E.tv has signed off on a tender for the control system for digital terrestrial television.

E.tv has signed off on a tender for the conditional access system for the set-top boxes South Africans will need to receive digital terrestrial television signals and now only the SABC board needs to do the same before the country can move forward with long-delayed digital migration.

But there’s confusion about whether the conditional access system, also known as the control system, will even be used in digital set-top boxes after communications minister Dina Pule told parliament last week that she intended reviewing the policy.

Pule told parliament that reassessing government’s position on the control system could help expedite the roll-out of digital television.

E.tv chief operating officer Bronwyn Keene-Young says the broadcaster “is not certain what to make of the minister’s statements” and will “need to understand the reasons behind this before commenting further”.

“In this regard, we assume that a government notice will be published in the event of any change to the current policy,” she says. “In the meantime, e.tv has signed off on the set-top box control tender and it is currently pending approval by the SABC board, whereafter the tender documents can be issued.”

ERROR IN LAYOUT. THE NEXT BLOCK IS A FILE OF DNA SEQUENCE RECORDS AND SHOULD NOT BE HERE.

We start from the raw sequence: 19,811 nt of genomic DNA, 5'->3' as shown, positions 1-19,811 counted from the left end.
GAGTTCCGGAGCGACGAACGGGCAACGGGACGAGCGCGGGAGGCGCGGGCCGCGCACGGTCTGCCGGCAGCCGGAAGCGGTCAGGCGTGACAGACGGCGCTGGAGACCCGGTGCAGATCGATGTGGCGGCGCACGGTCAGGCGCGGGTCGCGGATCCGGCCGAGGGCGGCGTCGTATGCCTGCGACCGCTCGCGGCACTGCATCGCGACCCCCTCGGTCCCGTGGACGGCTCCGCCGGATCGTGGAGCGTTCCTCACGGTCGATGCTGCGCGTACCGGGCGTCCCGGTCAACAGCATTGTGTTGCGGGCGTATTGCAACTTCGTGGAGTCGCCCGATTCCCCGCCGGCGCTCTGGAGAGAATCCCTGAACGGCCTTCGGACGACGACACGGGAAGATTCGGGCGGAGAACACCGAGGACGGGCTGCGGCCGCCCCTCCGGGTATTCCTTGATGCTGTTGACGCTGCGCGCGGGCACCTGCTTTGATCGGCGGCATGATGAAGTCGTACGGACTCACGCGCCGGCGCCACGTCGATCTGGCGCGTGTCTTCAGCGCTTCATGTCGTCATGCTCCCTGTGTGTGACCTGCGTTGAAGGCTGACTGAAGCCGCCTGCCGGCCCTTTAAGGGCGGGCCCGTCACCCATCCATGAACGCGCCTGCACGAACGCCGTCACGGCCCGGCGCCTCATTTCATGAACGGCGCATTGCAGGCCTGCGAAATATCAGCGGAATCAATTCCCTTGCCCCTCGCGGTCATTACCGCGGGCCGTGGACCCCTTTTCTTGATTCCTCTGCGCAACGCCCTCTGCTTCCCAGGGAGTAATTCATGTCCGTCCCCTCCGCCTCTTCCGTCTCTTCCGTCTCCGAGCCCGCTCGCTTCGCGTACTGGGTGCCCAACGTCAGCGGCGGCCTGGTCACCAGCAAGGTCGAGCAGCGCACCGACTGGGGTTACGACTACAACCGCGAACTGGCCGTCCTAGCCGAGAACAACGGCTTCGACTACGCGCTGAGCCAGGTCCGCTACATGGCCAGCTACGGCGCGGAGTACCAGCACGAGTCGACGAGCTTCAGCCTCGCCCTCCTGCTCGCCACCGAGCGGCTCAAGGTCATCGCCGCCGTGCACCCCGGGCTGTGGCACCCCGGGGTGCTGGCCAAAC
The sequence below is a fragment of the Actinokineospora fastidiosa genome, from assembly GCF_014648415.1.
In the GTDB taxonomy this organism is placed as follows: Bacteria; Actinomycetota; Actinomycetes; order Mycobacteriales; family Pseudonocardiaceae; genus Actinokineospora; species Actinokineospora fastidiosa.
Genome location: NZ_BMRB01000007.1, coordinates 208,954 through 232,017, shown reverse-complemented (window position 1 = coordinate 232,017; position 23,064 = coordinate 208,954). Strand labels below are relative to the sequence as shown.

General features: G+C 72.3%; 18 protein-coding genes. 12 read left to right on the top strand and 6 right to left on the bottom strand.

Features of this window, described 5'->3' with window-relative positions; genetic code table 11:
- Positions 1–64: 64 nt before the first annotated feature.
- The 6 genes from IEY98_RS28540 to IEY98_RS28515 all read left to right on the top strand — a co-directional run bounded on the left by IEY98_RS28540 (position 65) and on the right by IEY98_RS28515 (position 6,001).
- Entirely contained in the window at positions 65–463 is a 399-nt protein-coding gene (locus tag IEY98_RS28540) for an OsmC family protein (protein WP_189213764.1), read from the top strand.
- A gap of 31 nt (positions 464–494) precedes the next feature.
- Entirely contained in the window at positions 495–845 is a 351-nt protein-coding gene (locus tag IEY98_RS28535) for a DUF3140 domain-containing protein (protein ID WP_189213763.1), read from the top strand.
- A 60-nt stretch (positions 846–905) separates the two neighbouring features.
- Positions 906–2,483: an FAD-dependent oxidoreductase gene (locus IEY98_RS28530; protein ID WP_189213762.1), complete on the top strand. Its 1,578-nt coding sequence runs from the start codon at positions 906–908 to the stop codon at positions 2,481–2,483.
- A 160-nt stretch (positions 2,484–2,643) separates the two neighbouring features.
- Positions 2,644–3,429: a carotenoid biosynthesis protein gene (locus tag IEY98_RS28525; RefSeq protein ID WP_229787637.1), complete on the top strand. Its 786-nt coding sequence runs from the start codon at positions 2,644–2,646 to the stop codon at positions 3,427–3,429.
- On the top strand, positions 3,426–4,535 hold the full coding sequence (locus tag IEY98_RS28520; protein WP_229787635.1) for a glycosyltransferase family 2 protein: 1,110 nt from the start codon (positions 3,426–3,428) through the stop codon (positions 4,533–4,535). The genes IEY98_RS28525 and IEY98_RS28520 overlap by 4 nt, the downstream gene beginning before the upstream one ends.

SABC spokesman Kaiser Kganyago could not be reached for comment.

The control system can be used to prevent government-subsidised set-top boxes from being used outside South Africa’s borders, but critics have suggested the additional cost offsets any potential benefits.

The International Telecommunication Union (ITU) has set a deadline of mid-June 2015 for countries to complete digital migration. After the deadline, analogue broadcast signals will no longer enjoy ITU protection from cross-border interference.

South Africa looks increasingly unlikely to meet this deadline, which is concerning for the telecoms industry, which urgently wants access to the spectrum that will be freed up through migration.

In addition to wanting access to larger swathes of spectrum to offer next-generation mobile broadband, operators argue the spectrum bands used by TV broadcasters are well suited to providing broadband to rural and underserviced areas.

In May 2012, Pule instructed state-owned Sentech to manage the control system. E.tv successfully challenged the minister’s move in Johannesburg’s high court, arguing that the minister had overstepped legal boundaries in determining that Sentech would manage the system.

Pule initially threatened to appeal the court’s decision but later backed down. It subsequently emerged that Sentech had not requested that it be responsible for the conditional access system.

Source: TechCentral – Craig Wilson